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The skinny on saturated fats

Is your fridge stocked with low-fat or “zero-fat” foods — yogurt, ice cream or skim milk? Do reduced-fat treats — cookies, crackers, chips or granola — line your pantry? Will you only eat egg white omelets? Are you the guest always requesting grilled vegetables or a veggie burger at a barbecue?

Woman saying no to hamburger

Photo credit: Jamie Grill/Getty Images

If you’ve been conscientious about eliminating dietary fat from your diet, then you believe what most Americans do: fat, especially saturated fat, is bad for our heart — and our health.

The secret: Fat doesn’t make you fat

“In the 1970s, my mother decided we should stop eating red meat based on the advice of health experts at the time,” says Nina Teicholz, who, for most of her adult life, dutifully ate a “low-fat” diet — pasta, stir-fried vegetables, chicken and fish. After moving to New York City in 2000, Teicholz landed a job as a restaurant reviewer for a small paper that had no budget to pay for her meals. She ended up eating whatever chefs chose to send out to her, typically red meat, pâté, foie gras and cream sauces — foods that she had rarely, if ever, eaten.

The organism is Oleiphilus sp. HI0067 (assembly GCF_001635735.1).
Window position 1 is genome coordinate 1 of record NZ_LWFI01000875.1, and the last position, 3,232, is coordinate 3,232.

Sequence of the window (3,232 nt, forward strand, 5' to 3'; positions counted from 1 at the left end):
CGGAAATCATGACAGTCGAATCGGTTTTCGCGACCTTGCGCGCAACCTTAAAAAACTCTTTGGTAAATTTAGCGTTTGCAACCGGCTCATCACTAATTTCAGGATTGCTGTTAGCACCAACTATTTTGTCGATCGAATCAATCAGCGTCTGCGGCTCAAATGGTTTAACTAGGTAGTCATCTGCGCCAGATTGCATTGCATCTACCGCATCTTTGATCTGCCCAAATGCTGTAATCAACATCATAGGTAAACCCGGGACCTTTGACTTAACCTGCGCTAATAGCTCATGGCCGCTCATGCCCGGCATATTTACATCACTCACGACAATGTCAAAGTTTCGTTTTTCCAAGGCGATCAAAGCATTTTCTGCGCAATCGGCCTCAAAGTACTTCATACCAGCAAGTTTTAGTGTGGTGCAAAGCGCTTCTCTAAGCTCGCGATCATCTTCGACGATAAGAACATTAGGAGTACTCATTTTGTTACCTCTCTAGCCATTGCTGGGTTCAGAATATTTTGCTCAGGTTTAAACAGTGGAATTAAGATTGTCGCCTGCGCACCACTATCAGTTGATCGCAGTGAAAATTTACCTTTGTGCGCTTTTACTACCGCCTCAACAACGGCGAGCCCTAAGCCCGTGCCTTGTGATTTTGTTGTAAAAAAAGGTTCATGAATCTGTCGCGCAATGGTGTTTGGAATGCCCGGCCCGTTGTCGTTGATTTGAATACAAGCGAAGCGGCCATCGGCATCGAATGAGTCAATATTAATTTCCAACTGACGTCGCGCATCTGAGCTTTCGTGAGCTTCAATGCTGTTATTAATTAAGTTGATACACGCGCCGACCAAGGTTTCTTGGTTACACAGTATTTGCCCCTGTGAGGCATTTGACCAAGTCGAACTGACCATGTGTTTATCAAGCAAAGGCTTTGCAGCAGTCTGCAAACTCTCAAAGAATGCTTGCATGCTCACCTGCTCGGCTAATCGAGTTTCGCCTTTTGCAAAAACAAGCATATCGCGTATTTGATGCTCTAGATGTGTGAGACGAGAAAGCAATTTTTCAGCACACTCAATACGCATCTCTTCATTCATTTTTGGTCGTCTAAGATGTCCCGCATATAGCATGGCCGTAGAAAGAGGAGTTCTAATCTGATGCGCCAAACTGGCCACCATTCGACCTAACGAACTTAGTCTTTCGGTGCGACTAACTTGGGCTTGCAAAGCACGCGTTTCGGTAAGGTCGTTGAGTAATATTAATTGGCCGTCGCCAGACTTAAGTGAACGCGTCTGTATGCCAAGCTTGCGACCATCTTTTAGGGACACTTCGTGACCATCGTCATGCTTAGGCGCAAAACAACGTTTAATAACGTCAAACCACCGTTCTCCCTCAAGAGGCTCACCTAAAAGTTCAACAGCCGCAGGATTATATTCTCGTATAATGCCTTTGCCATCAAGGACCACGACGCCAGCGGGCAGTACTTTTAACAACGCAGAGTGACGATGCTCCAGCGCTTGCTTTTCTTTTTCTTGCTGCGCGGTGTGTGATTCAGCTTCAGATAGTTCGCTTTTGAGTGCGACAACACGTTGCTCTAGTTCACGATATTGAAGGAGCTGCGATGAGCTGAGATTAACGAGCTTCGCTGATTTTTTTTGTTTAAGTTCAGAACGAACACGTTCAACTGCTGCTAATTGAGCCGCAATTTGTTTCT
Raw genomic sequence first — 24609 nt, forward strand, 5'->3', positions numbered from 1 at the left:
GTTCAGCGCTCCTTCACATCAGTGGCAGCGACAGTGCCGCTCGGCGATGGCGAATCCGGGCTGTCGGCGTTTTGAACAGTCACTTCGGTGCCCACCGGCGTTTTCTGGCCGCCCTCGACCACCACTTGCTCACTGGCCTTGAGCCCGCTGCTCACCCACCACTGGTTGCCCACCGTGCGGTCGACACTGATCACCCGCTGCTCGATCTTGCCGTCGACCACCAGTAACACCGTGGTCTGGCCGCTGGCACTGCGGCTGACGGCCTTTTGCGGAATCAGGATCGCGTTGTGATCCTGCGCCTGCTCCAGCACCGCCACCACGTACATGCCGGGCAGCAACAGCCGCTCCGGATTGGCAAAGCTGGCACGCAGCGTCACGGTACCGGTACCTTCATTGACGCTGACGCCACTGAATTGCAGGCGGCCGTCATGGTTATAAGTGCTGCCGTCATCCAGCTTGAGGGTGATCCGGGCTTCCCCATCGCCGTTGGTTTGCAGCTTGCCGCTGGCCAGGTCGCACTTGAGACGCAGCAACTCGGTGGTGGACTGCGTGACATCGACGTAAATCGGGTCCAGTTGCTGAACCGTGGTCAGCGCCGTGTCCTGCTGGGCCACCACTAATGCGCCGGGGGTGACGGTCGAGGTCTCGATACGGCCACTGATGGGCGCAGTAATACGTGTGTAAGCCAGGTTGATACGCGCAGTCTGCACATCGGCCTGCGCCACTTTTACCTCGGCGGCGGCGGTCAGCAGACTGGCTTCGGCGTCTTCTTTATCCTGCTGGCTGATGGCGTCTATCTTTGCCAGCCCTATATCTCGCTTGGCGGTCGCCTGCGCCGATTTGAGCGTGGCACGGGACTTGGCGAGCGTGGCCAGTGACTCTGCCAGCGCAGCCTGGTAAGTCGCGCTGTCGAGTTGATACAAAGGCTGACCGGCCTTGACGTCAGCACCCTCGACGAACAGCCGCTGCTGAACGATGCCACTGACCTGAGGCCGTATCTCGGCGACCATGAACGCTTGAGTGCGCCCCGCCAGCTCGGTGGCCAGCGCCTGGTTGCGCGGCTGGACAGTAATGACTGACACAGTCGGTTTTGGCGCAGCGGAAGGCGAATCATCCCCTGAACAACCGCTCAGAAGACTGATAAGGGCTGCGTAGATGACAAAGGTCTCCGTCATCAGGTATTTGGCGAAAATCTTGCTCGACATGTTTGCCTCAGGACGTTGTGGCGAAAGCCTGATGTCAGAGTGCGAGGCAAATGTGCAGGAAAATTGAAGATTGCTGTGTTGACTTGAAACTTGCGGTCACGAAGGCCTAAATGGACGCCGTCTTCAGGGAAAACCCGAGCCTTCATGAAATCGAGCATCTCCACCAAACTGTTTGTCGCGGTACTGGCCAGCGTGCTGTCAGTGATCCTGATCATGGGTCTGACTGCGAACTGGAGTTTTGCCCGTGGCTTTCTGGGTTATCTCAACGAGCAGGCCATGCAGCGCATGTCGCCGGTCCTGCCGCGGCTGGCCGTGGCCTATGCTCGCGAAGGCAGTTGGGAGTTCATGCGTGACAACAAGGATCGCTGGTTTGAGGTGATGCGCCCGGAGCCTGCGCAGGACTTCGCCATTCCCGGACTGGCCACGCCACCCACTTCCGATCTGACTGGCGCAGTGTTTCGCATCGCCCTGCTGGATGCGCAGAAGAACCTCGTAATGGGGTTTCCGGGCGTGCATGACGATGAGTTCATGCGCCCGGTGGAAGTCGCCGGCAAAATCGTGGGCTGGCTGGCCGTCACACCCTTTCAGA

“It was all delicious and, without even trying, I dropped 10 pounds that I couldn’t lose before,” says Teicholz. Her once chronic sinus infections also disappeared. And her cholesterol levels were fine, well within acceptable range.

How was it possible to lose weight, have normal cholesterol and be at low risk for heart disease while eating a relatively high-fat diet? It was a mystery that Teicholz, an investigative journalist, was determined to solve. This dietary fat “paradox” that she experienced became the subject of her just-published book The Big Fat Surprise: Why Butter, Meat and Cheese Belong in a Healthy Diet. Teicholz spent 10 years researching and analyzing original studies and data on dietary fat, demonstrating, in the process, how the low-fat nutrition advice of the last 60 years has negatively affected our health.

As it turns out, red meat, organ meat and whole-fat dairy, all sources of saturated fat, promote satiety and help stabilize blood sugar levels — key for sustained weight loss. “The last decade of well-controlled clinical trials unequivocally shows that a higher fat (50 to 60 percent), low-carb diet is better for health than a low-fat one in terms of weight control, diabetes and heart disease,” says Teicholz.

Saturated fat and heart health

For several decades, health experts and nutritionists have been quick to point an accusatory finger at saturated fat as the main dietary culprit in heart disease and obesity.